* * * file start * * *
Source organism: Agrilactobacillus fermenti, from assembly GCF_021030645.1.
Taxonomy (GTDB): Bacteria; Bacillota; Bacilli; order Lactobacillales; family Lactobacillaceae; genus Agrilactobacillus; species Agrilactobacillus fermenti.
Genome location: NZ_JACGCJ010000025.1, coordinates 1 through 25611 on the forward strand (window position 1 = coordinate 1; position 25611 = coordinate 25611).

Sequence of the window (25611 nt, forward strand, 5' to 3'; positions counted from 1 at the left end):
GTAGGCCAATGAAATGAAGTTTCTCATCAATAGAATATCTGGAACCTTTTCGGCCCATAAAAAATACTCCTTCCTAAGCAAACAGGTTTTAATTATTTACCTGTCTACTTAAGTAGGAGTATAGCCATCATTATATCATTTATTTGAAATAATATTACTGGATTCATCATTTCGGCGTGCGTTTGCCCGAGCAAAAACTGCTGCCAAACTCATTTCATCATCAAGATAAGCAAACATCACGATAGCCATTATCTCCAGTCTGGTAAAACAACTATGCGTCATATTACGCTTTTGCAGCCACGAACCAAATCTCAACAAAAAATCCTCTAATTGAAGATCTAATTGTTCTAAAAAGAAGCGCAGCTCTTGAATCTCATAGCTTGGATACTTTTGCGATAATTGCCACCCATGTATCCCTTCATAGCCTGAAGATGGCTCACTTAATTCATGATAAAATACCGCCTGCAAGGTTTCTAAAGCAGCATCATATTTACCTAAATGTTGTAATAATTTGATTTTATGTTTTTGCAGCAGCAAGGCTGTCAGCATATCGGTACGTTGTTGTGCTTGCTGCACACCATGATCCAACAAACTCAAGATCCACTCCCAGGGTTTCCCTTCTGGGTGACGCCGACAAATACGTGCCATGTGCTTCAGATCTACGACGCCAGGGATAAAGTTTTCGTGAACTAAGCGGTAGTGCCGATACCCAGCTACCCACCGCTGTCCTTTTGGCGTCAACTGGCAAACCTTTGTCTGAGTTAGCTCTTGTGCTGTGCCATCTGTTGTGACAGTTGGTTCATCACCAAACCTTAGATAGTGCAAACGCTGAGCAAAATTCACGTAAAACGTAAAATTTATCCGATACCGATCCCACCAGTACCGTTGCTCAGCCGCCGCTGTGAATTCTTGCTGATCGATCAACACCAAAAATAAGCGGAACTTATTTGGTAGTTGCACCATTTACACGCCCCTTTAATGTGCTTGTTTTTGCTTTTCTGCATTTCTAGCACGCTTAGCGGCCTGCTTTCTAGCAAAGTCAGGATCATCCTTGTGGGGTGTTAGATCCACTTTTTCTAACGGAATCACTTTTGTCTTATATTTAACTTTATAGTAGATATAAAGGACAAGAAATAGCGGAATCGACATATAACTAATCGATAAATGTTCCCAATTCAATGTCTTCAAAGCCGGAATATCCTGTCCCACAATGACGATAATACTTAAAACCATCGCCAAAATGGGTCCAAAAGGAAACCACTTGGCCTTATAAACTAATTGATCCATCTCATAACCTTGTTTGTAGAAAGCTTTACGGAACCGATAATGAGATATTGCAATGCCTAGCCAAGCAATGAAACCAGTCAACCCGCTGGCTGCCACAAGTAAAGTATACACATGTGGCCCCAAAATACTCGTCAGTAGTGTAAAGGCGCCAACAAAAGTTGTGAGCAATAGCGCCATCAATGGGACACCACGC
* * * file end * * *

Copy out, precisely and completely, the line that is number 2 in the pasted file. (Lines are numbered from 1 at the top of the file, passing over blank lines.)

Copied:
Taxonomy (GTDB): Bacteria; Bacillota; Bacilli; order Lactobacillales; family Lactobacillaceae; genus Agrilactobacillus; species Agrilactobacillus fermenti.